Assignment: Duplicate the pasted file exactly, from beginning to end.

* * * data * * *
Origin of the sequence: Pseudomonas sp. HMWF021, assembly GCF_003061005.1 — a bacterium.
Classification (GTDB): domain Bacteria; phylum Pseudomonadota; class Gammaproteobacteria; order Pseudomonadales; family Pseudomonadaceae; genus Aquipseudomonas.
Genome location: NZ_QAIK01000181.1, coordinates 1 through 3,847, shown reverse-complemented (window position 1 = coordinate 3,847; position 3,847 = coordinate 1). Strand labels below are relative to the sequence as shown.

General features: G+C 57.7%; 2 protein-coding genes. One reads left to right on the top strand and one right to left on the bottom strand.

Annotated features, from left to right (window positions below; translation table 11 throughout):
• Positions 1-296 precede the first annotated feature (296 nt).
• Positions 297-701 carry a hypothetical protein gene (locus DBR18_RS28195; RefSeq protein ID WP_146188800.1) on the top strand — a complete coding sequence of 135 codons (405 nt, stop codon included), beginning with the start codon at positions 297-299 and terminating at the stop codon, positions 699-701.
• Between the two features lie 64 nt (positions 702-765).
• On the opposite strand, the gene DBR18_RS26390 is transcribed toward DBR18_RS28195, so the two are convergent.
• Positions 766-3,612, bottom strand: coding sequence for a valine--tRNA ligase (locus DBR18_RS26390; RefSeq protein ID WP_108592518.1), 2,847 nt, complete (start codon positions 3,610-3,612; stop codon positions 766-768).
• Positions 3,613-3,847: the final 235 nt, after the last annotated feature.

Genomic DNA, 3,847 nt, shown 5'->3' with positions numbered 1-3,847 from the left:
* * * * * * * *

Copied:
Origin of the sequence: Pseudomonas sp. HMWF021, assembly GCF_003061005.1 — a bacterium.
Classification (GTDB): domain Bacteria; phylum Pseudomonadota; class Gammaproteobacteria; order Pseudomonadales; family Pseudomonadaceae; genus Aquipseudomonas.
Genome location: NZ_QAIK01000181.1, coordinates 1 through 3,847, shown reverse-complemented (window position 1 = coordinate 3,847; position 3,847 = coordinate 1). Strand labels below are relative to the sequence as shown.

General features: G+C 57.7%; 2 protein-coding genes. One reads left to right on the top strand and one right to left on the bottom strand.

Annotated features, from left to right (window positions below; translation table 11 throughout):
• Positions 1-296 precede the first annotated feature (296 nt).
• Positions 297-701 carry a hypothetical protein gene (locus DBR18_RS28195; RefSeq protein ID WP_146188800.1) on the top strand — a complete coding sequence of 135 codons (405 nt, stop codon included), beginning with the start codon at positions 297-299 and terminating at the stop codon, positions 699-701.
• Between the two features lie 64 nt (positions 702-765).
• On the opposite strand, the gene DBR18_RS26390 is transcribed toward DBR18_RS28195, so the two are convergent.
• Positions 766-3,612, bottom strand: coding sequence for a valine--tRNA ligase (locus DBR18_RS26390; RefSeq protein ID WP_108592518.1), 2,847 nt, complete (start codon positions 3,610-3,612; stop codon positions 766-768).
• Positions 3,613-3,847: the final 235 nt, after the last annotated feature.

Genomic DNA, 3,847 nt, shown 5'->3' with positions numbered 1-3,847 from the left: